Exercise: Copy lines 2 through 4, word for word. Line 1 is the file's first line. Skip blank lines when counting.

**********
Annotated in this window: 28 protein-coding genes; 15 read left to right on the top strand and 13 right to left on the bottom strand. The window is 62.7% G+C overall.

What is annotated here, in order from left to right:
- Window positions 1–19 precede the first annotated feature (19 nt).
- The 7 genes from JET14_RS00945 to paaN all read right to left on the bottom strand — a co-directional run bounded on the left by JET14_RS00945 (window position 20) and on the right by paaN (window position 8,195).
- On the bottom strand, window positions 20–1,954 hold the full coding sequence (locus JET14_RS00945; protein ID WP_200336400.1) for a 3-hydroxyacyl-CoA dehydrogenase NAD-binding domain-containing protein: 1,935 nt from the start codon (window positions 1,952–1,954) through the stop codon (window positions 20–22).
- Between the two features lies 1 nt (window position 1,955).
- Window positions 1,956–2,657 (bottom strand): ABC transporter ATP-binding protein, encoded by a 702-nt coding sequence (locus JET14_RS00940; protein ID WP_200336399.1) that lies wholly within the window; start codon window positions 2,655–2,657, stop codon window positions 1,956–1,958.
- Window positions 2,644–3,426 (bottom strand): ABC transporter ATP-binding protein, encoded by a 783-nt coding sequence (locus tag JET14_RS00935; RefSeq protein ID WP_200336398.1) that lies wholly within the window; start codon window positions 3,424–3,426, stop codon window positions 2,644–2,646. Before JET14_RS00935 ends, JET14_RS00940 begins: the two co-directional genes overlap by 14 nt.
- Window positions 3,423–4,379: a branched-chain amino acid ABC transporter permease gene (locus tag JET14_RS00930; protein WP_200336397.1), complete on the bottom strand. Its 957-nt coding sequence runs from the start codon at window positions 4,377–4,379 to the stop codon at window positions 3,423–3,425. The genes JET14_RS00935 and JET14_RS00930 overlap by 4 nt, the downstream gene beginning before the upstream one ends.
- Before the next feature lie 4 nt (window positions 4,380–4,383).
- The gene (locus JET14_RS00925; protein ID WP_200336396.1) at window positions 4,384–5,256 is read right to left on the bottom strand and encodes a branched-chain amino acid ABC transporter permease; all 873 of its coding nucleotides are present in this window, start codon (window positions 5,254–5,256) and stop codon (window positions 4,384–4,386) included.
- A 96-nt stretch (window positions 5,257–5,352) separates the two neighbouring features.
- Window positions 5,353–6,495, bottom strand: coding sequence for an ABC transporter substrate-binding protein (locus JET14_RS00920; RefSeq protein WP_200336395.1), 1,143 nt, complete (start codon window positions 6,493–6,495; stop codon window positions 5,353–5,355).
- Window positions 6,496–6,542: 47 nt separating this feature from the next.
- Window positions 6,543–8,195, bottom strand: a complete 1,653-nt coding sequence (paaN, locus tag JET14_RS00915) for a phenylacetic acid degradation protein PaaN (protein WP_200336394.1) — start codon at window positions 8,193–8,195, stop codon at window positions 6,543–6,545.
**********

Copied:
What is annotated here, in order from left to right:
- Window positions 1–19 precede the first annotated feature (19 nt).
- The 7 genes from JET14_RS00945 to paaN all read right to left on the bottom strand — a co-directional run bounded on the left by JET14_RS00945 (window position 20) and on the right by paaN (window position 8,195).